Market historians and optimists might be hopeful about the stock market in the coming months, even year.
Over time, midterm elections during the first-terms of Democratic presidents have brought stunning market rallies, on the assumption that the combination of a Democrat in the White House and a Republican-controlled senate often results in gridlock, which tends to reduce uncertainty for Wall Street.
If that is the case, US stocks in 2010 will almost certainly finish higher for the second straight year after a devastating 2008 and a down 2007. They might even manage a double-digit gain.
There's always the exception, however, and this year has brought more than its share for stocks: a red-hot July and September; a brutal, cold August.
What's more, given the health of the US economy—and the global one—as well as changes in the world of investing, there's ample reason for pause.
Demand and growth remain weak and debt high for both consumers and governments. The growing role of and other institutional, computer-driven investing forces sometimes make technical factors as powerful as fundamental ones in moving stock prices.
Meanwhile, two years after the financial crisis and ten years after the great bear market, retail investors are feeling twice burned and very much shy about re-entering the stock market. Financial advisors these days seem to spend as much time on hand holding as they do actively managing their clientsportfolios.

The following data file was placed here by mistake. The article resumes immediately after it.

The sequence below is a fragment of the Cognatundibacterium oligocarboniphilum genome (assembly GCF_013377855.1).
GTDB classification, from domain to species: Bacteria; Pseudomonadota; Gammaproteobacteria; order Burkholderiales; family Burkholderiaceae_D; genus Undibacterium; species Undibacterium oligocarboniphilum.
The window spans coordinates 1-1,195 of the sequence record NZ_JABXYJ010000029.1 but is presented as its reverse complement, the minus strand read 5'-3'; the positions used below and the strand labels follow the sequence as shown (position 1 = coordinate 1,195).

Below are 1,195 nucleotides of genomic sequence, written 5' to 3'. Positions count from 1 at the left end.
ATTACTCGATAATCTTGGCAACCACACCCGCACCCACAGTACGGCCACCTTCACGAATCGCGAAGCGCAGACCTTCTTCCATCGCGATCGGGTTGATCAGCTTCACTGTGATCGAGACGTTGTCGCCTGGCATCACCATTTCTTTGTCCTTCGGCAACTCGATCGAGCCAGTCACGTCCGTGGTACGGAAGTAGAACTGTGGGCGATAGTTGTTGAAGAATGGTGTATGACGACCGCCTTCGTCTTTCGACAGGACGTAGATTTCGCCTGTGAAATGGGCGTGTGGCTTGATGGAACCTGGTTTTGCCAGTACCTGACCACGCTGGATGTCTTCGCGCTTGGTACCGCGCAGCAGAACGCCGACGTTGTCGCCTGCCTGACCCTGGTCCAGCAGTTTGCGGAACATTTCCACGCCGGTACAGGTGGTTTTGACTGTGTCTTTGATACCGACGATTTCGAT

There's growing talk of a bond bubble and a gold bubble in a safe-haven-obsessed marketplace.
For all the talk of a new normal, some may be wondering if it is more a matter of no normal. Do the same rules rules—diversification, buy and hold—and vehicles—mutual funds, single stocks—still apply? Is there a new calculus, physics to the world of investing?
It's against this backdrop, that we've assembled our annual our "Winterizing Your Portfolio" special report, addressing some of the nagging concerns and questions.
Analysis & Advice:
- Asset Allocation: Ride Stocks
- Diversification: Broken Rule
- Small Cap. Vs. Large Cap: Bigger Is Better
- ETFs Vs. Stocks: Powering Up
- Protecting Your 401(k): Self Interest